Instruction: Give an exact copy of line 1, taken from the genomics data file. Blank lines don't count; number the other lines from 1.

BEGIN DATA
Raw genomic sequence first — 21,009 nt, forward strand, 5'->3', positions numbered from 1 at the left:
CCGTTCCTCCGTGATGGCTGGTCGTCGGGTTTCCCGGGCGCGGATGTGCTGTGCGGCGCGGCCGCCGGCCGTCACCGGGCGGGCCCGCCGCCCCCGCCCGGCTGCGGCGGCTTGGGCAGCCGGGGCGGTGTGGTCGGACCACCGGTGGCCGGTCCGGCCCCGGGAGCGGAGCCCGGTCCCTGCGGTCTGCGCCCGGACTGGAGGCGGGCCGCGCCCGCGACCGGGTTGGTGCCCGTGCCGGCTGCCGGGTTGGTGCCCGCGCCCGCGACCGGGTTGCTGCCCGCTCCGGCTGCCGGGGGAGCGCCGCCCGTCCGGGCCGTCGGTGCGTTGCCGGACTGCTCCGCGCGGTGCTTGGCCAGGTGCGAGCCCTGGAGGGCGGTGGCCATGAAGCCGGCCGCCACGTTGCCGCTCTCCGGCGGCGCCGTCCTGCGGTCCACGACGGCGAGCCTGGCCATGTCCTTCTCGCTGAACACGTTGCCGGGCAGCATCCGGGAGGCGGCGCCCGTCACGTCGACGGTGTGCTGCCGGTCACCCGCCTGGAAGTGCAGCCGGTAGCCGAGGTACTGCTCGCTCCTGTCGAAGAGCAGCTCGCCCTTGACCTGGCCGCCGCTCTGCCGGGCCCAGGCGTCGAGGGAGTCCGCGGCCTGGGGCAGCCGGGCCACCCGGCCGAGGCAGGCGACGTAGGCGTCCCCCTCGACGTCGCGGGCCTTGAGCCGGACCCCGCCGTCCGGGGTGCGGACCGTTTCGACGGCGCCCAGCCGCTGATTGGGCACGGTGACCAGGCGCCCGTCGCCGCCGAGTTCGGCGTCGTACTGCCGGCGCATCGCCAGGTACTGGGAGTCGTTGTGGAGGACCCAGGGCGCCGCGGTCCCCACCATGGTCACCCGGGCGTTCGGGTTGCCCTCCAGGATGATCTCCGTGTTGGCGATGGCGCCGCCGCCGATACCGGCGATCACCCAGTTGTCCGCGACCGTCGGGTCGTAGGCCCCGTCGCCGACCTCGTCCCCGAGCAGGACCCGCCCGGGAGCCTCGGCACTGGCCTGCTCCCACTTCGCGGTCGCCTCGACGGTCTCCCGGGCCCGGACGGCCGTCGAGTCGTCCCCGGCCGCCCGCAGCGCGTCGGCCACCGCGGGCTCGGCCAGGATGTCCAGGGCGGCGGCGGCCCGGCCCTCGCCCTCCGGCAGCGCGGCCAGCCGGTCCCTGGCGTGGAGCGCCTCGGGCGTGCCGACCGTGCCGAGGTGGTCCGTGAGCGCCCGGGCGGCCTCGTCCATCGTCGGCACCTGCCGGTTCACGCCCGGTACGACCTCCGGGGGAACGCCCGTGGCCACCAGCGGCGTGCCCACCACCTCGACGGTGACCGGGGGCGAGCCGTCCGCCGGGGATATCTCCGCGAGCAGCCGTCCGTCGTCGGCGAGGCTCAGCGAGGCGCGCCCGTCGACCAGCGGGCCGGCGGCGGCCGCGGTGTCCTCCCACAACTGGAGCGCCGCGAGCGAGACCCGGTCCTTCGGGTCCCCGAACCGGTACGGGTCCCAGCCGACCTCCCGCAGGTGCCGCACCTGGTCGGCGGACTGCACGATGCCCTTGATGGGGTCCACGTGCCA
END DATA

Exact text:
Raw genomic sequence first — 21,009 nt, forward strand, 5'->3', positions numbered from 1 at the left: